A former Pima Community College administrator who received a sexual harassment settlement in 2012 has filed a civil rights lawsuit claiming she was ousted in retaliation two years later.
Imelda Cuyugan, one of eight female employees who accused former PCC chancellor Roy Flores of harassment, now is suing current chancellor Lee Lambert.
Cuyugan filed the federal case last year after PCC refused her attorney’s offer to settle out of court for $2.8 million, court records show.
The college denies wrongdoing. Both parties have requested a jury trial, expected to start this fall.
Under the terms of Cuyugan’s 2012 harassment settlement, she received $30,000 and was named assistant vice chancellor for state government relations, a job she said Flores forced her out of after she spurned his sexual advances.
Cuyugan said Flores propositioned her repeatedly on out-of-town business trips between 2007 and 2011. Flores retired in 2012, ostensibly for health reasons, but PCC’s accreditor later found his departure was precipitated by the multiple harassment claims against him.
In 2014, Lambert eliminated Cuyugan’s $137,000 position. Cuyugan claims he did so in retaliation for her having pursued the harassment claim.
PCC, in response, said Cuyugan’s work wasn’t up to par and said the college had “a legitimate, nondiscriminatory reason for taking the employment action it took.”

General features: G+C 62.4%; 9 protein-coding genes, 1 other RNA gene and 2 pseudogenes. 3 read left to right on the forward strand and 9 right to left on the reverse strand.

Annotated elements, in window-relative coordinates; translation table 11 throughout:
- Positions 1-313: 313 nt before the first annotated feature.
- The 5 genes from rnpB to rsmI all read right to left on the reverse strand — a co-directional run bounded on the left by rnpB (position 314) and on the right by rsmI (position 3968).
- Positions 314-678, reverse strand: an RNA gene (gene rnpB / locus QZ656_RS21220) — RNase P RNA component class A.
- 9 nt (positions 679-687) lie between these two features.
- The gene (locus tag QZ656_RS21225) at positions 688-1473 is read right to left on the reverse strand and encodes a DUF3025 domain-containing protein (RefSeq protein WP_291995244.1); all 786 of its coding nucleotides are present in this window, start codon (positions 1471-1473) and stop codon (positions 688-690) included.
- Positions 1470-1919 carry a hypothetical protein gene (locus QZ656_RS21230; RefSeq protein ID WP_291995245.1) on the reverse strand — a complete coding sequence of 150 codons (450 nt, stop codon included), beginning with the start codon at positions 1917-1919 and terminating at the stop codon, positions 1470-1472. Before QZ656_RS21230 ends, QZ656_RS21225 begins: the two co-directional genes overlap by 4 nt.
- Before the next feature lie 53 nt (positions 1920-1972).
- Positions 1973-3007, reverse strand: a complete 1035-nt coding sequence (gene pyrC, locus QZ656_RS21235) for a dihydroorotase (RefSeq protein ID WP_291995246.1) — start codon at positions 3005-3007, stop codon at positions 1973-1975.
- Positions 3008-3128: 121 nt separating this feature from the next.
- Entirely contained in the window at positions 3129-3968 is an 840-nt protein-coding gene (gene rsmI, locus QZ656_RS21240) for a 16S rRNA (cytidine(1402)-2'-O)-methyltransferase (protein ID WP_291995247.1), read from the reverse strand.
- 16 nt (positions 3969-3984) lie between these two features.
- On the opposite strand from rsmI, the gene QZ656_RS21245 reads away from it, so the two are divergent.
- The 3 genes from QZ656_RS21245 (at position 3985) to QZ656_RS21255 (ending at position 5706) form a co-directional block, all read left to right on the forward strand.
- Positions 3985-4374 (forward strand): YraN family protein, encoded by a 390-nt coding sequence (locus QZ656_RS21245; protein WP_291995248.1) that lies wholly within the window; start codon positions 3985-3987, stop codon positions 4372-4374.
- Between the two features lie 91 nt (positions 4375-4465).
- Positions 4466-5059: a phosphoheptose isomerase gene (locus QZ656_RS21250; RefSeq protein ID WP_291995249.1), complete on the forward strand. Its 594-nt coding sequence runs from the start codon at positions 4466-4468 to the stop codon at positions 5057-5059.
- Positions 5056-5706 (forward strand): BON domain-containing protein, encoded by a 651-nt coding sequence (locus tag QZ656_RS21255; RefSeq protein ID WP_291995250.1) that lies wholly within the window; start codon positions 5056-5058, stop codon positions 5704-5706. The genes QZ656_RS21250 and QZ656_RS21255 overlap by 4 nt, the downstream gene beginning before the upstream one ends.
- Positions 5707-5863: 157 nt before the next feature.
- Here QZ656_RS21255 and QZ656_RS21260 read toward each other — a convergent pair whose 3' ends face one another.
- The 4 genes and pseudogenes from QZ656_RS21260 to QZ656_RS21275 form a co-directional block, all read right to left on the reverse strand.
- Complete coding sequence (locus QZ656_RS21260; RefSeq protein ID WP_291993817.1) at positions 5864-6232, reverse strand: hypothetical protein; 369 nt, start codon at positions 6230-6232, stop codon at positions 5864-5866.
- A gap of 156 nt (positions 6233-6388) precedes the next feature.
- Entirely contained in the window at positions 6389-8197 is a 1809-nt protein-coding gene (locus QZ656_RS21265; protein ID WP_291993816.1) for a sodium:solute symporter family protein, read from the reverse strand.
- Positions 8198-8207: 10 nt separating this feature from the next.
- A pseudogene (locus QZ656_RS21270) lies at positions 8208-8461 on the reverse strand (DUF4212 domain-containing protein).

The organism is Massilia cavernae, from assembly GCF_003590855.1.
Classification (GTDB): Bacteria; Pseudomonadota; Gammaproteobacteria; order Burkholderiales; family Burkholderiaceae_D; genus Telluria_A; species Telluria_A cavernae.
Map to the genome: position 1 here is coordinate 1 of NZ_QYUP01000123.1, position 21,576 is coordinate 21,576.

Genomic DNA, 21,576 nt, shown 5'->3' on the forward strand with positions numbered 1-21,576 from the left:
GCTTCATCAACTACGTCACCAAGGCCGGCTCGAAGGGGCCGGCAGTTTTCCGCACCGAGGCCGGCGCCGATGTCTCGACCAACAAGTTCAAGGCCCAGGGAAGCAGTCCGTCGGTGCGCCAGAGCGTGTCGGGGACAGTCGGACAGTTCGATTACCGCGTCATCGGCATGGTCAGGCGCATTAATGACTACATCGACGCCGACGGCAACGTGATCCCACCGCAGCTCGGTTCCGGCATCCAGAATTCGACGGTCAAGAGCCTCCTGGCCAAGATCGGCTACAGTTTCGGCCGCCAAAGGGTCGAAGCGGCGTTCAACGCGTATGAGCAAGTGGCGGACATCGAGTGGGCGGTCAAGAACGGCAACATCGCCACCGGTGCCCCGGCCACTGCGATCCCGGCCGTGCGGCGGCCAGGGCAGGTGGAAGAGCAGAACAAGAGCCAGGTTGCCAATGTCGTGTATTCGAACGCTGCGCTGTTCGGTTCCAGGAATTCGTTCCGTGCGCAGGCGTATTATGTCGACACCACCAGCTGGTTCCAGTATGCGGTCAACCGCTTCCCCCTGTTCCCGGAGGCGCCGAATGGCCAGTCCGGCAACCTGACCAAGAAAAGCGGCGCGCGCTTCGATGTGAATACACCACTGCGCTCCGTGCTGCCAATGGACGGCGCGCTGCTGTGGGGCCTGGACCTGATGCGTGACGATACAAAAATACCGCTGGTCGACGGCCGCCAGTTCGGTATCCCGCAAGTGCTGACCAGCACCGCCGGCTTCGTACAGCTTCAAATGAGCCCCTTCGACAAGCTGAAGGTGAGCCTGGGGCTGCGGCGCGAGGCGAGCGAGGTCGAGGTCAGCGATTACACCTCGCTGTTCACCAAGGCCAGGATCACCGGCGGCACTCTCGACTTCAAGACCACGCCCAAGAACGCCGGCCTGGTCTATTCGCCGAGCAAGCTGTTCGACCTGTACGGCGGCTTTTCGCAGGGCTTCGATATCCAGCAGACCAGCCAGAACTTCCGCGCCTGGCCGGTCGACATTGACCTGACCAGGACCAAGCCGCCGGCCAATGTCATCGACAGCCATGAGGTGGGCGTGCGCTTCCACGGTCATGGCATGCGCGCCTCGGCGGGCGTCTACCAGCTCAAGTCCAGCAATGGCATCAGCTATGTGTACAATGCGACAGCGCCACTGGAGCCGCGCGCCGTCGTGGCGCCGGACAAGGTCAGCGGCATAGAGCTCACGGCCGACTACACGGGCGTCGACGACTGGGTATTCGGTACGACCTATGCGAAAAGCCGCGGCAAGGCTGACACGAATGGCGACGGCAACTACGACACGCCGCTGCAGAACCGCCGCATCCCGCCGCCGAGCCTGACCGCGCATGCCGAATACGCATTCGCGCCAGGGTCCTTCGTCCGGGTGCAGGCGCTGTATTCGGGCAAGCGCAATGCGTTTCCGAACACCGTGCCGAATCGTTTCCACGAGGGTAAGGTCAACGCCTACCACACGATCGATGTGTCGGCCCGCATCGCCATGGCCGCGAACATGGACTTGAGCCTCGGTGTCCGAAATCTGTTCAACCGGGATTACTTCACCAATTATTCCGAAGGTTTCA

PCC spokesman Paul Schwalbach said college officials are confident evidence will show that Cuyugan’s latest allegations “are without merit.”
Cuyugan’s lawyer, Ivelisse Bonilla of Tucson, expressed equal confidence that a jury would find PCC at fault.
Cuyugan’s case marks the second time within a year that the college has faced a federal civil rights suit from a former assistant vice chancellor.
In the first case, Leticia Menchaca, assistant vice chancellor for student development, claimed she was terminated in 2014 because she was of Mexican origin and opposed discrimination.
PCC settled out of court with Menchaca in November. PCC spokeswoman Libby Howell wouldn’t immediately release the financial terms of the deal in response to a recent request from the Arizona Daily Star.
Howell said the college needs to check with Menchaca before disclosing the dollar amount because PCC signed a confidentiality agreement with her as part of the settlement.